January 2014 Meeting: Talking about the Jane Austen Festival Australia

January 21, 2014

After ending our year on a wonderful Christmas-cum-Jane Austen Birthday lunch at the Poachers Pantry, JASACT members reconvened on Saturday 18 January for our first meeting of the year. Our main topic of conversation was the Jane Austen Festival Australia, with guest speaker Aylwen Gardiner-Garden, the conference director.

Aylwen started by giving us a brief history of the Festival which was first held in 2008. It is a volunteer run festival which aims

to provide a platform from which to explore all aspects of Jane Austen’s world, we are also keenly interested and engaged in exploring Australia’s place in history during the lifetime of Jane Austen – hence our strong links locally with the ACT Heritage Festival and nationally, with the Australian Heritage Week. Associated with the festival have been full length plays, film screenings, short story writing competitions, rapier demonstrations, participatory archery, musketry displays, maypole dancing, grand Napoleonic Balls, afternoon teas in the Regency Manner, graveyard tours, costume promenades, period games, period food and much more. (from About on the website)

Aylwen calls the Festival “a living history event” and says it is evolving each year, with much of the program guided by the presentations offered. Some of the regular attendees and presenters include experts in historic reenactment, costume, music and dance of the Regency and Georgian eras. There are also presentations, of course, on Jane Austen and her novels and on the social and political history of the times. The Festival’s program has three concurrent streams for participants to choose from according to their interests. As 2014 is the 200th anniversary of the publication of Mansfield Park, it will be the feature novel for the conference.

She talked about this year’s speakers/presenters, including Caroline Knight, who was living at Chawton House prior to its sale to the Chawton House Library trust in 1993. This year, the conference will include a new strand: a special Sunday Morning Symposium dedicated to Mansfield Park. It is separately ticketed so that those unable to attend the full Festival can attend the Symposium. Symposium speakers will include Dr Gillian Dooley, Dr Heather Nielsen and Professor Will Christie. There will also be, she said, other literary-focused presentations throughout the conference, including a Jane Austen Book Club session which will run like, well, a book club meeting.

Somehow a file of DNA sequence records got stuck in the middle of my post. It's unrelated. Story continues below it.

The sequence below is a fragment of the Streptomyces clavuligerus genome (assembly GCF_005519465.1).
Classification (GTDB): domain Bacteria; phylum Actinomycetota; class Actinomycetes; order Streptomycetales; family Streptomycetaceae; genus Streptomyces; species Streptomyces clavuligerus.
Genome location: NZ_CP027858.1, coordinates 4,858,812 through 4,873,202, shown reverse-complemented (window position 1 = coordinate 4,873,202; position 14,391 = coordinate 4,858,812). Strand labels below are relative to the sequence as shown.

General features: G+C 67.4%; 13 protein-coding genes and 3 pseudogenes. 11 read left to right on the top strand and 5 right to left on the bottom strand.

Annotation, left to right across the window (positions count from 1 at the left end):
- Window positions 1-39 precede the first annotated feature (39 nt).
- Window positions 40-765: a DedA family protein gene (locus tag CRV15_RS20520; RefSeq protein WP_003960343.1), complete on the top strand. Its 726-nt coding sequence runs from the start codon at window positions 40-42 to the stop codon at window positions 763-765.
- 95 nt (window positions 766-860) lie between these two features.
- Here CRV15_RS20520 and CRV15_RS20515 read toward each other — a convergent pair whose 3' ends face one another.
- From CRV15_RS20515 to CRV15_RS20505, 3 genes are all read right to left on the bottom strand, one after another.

Other activities include a Market Day, a ball, and a pre-conference trip to Yass with involvement by the Yass Historical Society.

This year, she said, will see a big change to the Festival – it is moving to a new venue, University House, which means the food will be catered and there will be less demand on volunteers to run the day-to-day events.

Early bird tickets for the full festival are on sale now until 30 January for $295. The Mansfield Park Symposium costs $50. (A small administrative fee is added to these by EventBrite). To buy tickets, click here.

The meeting ended with our traditional quiz and sharing of quotes.

Show and Tell

Jane Austen Fridge Magnets

From MaggieMagnets

Our meetings usually start with a show and tell, in which members share news and objects they’ve acquired or come across since the previous meeting – relating to Jane Austen and other things relevantly historic or literary. Here are some of the things we shared at this meeting:

  • Facsimile edition of Volume the First, the first volume of Jane Austen’s juvenilia, published by the Bodleian Library, edited by Kathryn Sutherland
  • Jane Austen Fridge Magnets at Maggie Magnet’s Etsy Store
  • Pen Vogler’s book on Regency dining and recipes, Dinner with Mr Darcy
  • Two articles by Mary C Gildersleeve in PieceWork magazine: “Spencer Jackets: A Regency era fashion phenomenon” (a brief history) and “Jane’s Kerseymere Spencer Jacket” (a knitting pattern)

Next meeting

Our next meeting will be February 15, and we will be discussing Jane Austen’s juvenilia work, Catharine, or the Bower.